‘Won­der’s’ war­rior women

The movie’s Ama­zons talk bat­tles, ar­mor, and work­ing on a mostly fe­male set.

Los Angeles Times - - CALENDAR - By Mered­ith Wo­erner

Won­der Woman may be the star of Warner Bros.’ block­buster hope­ful this week­end, but she did not get there on her own. This char­ac­ter’s iconic com­bi­na­tion of jus­tice, hope, love and se­ri­ous com­bat moves comes from be­ing raised on The­myscira, a fan­tasy is­land of war­rior women called the Ama­zons.

To make that is­land and its in­hab­i­tants feel pos­si­ble, the stu­dio en­listed some real-world war­riors, in­clud­ing pro­fes­sional fighter Madeleine Vall Bei­jner, CrossFit cham­pion Brooke Ence and multi-ti­tle-hold­ing pro­fes­sional boxer Anne Wolfe.

But the lead ac­tors are equally fe­ro­cious. Robin Wright plays the no-non­sense Gen­eral An­tiope, deadly with a sword and ca­pa­ble of shoot­ing not one but three ar­rows

at a time. Wear­ing the crown (and all the furs) of Queen Hip­polyta is Con­nie Nielsen, and of course there is the youngest fighter of the clan, Gal Gadot, our new­est Won­der Woman.

We brought th­ese three to­gether for an Ama­zo­nian coun­cil to talk about bal­let­style bat­tle moves, leather ar­mor and what it’s like to work on a set made up mostly of women.

You spent a lot of time film­ing to­gether on lo­ca­tion. Did you form a bond? Did you feel like the Ama­zons when you were film­ing? Nielsen: I ab­so­lutely did. Wright: It was amaz­ing, right? It was over 120 women.

Gadot: It was like one big cel­e­bra­tion of women. The amaz­ing thing about it is that all of us got along re­ally, re­ally, re­ally well. We were all so happy for each other. I saw her take, I was like, ‘This was so good, Robin!’ Nielsen: A lot of sup­port. Gadot: There was so much sup­port and love. And it wasn’t fake.

Wright: It was like be­ing on a pro­fes­sional foot­ball team … Nielsen: Of ladies. Gadot: Ex­actly. So there’s no envy. No ten­sion.

Nielsen: And then we got to work out to­gether as well. We got to do all of that train­ing to­gether as well.

Wright: So much eas­ier than go­ing in the gym alone.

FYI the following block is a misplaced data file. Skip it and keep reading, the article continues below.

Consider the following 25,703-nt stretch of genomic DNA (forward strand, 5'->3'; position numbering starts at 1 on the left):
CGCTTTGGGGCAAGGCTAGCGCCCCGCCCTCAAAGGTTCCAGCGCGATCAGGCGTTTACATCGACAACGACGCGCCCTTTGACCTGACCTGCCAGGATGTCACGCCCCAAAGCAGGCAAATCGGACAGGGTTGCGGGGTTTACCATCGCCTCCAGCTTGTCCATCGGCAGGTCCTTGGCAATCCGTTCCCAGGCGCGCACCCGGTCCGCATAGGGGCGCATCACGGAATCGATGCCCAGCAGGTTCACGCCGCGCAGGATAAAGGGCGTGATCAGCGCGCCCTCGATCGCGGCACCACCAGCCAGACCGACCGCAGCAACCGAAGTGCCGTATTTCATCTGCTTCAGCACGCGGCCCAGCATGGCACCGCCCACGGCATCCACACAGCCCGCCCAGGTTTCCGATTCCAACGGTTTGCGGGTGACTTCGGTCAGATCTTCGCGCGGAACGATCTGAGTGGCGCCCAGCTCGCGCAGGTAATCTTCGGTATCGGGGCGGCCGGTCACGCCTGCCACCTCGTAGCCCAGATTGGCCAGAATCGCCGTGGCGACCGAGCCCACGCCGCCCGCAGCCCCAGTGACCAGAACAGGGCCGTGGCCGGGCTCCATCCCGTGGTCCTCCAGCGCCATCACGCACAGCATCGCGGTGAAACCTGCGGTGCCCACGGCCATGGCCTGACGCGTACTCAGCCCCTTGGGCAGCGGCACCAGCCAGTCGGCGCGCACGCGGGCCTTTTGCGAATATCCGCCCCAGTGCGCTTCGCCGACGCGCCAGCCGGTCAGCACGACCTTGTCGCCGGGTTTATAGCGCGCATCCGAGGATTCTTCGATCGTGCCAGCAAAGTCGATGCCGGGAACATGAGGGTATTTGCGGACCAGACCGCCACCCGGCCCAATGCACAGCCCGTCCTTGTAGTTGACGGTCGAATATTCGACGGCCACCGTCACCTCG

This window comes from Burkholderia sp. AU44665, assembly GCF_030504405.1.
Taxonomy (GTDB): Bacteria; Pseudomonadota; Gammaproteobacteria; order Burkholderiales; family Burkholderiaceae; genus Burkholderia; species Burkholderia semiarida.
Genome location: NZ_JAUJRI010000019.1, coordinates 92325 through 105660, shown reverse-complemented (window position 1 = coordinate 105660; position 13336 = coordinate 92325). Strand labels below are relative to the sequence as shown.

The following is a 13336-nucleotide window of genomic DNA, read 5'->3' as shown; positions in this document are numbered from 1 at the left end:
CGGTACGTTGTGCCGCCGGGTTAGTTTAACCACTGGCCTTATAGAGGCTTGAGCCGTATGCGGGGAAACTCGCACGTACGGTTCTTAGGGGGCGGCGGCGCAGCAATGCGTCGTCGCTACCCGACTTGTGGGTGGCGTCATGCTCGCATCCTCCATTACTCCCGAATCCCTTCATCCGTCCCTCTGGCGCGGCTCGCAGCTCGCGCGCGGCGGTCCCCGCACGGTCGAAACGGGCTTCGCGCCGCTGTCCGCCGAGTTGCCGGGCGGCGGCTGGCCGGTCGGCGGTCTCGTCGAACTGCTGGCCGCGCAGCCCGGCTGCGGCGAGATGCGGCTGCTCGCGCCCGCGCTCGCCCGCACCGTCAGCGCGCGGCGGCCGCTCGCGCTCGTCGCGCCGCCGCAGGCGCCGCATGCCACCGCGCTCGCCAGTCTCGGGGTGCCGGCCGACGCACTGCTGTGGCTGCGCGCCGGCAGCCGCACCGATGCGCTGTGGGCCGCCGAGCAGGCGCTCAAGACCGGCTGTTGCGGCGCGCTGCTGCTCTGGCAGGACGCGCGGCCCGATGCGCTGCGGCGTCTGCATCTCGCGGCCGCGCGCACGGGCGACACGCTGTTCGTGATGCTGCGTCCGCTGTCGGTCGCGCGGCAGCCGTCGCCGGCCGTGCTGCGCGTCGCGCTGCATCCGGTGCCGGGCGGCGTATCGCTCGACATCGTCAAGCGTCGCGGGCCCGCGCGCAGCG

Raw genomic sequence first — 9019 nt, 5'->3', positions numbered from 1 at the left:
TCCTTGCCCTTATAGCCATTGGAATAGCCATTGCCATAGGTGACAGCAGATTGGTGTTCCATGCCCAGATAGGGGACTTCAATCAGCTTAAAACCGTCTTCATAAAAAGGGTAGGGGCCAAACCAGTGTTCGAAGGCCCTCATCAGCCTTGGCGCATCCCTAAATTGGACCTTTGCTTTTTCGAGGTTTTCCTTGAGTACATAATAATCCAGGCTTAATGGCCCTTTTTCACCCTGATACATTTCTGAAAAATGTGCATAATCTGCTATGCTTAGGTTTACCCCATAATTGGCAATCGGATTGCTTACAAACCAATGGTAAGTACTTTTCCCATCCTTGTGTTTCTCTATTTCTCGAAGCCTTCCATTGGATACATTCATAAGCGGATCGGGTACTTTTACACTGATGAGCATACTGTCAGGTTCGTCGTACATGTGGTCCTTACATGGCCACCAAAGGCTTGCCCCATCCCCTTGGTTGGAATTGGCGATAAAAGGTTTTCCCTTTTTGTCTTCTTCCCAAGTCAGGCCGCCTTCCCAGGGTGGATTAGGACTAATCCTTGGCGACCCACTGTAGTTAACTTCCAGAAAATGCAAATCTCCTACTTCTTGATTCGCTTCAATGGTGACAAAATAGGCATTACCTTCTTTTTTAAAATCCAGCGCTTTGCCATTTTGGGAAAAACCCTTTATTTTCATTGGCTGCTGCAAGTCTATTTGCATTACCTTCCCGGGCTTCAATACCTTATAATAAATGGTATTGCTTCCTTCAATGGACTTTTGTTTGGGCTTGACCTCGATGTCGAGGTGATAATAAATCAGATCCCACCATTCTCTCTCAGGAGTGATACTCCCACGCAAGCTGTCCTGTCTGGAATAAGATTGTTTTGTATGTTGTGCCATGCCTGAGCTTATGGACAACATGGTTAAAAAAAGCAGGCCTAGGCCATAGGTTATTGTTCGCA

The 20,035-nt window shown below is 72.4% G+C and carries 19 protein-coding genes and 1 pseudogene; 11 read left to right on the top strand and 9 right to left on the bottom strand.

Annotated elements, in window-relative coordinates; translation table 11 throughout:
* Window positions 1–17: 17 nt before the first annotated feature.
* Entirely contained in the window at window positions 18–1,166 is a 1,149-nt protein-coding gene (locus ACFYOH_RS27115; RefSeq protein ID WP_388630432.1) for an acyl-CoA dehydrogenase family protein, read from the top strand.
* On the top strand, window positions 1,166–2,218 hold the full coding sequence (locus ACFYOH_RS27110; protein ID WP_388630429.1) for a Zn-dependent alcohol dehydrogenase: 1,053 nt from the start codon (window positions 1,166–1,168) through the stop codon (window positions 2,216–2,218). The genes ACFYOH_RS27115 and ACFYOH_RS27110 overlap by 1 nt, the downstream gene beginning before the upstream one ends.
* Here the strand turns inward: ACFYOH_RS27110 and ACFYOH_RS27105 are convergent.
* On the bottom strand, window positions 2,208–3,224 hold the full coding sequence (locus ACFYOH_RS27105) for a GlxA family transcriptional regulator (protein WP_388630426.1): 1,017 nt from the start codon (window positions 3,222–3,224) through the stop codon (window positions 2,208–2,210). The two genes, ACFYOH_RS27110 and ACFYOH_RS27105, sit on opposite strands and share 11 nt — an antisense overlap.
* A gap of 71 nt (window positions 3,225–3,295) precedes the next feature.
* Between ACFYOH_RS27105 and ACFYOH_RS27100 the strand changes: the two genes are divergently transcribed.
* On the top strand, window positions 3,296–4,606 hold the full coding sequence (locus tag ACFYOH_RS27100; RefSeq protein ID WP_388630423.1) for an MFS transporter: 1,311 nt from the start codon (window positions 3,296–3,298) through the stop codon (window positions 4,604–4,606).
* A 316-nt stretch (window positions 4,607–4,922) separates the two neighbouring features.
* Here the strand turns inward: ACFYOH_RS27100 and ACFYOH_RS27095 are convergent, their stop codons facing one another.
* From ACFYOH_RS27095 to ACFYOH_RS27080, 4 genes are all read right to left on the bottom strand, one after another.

What did it feel like to be on a set where women were the ma­jor­ity?

Nielsen: It was the op­po­site world. It was the men who were stand­ing up by the park with the kids while we were down on the beach with the horses and the swords.

Gadot: It was a new-age kind of era. All of our hus­bands were walk­ing around with the strollers while we were work­ing on the beach.

Nielsen: But it was also sort of a re­ally kid-friendly place, we did sit and talk about our kids. We all brought our kids to set and it was just sort of a free­wheel­ing, very re­laxed set.

Gadot: Yeah, we should do a movie like that again.

How of­ten are you of­fered a part like this in Hol­ly­wood? You get to play an Ama­zo­nian queen or a gen­eral or Won­der Woman? How of­ten do you see a role like this come along? Gadot: Never. Nielsen: Never. Wright: Never. Nielsen: What’s re­ally amaz­ing is the way in which it’s just com­pletely nat­u­ral through­out the film. They don’t make a big deal out of it. It just is. That’s what I think is dif­fer­ent. We’re not try­ing to high­light it or raise the stakes for it. We just ac­cept that author­ity.

Wright: It’s a uni­sex, no­madic tribe that they were born to fight to pro­tect, yes, The­myscira and this cul­ture, but also to bring what your char­ac­ter brings to the the­matic mes­sage, which is let’s just build a fu­ture of hu­man good­ness. Let’s bring it back into the world.

Gadot: Once you don’t give at­ten­tion to the gen­der thing, and you don’t talk about the fact that there’s strong women, it’s a non­is­sue.

Nielsen: That’s one of my fa­vorite things.

Gadot: When Diana comes to the real world she’s com­pletely obliv­i­ous about gen­der and so­ci­ety rules, that women are not equal to men. That’s the way to show it be­cause, hon­estly, at the end of the day we’re all equal souls in this uni­verse. And it doesn’t mat­ter if we’re men or women.

Nielsen: I think the way Gal plays the scene, when she walks into the room full of gen­er­als, as if she’s ab­so­lutely un­aware that it could be any other way, that she has the right to be there. I think if you re­ally want to say some­thing to your chil­dren it’s that all of us, every­one de­serves to be in that room.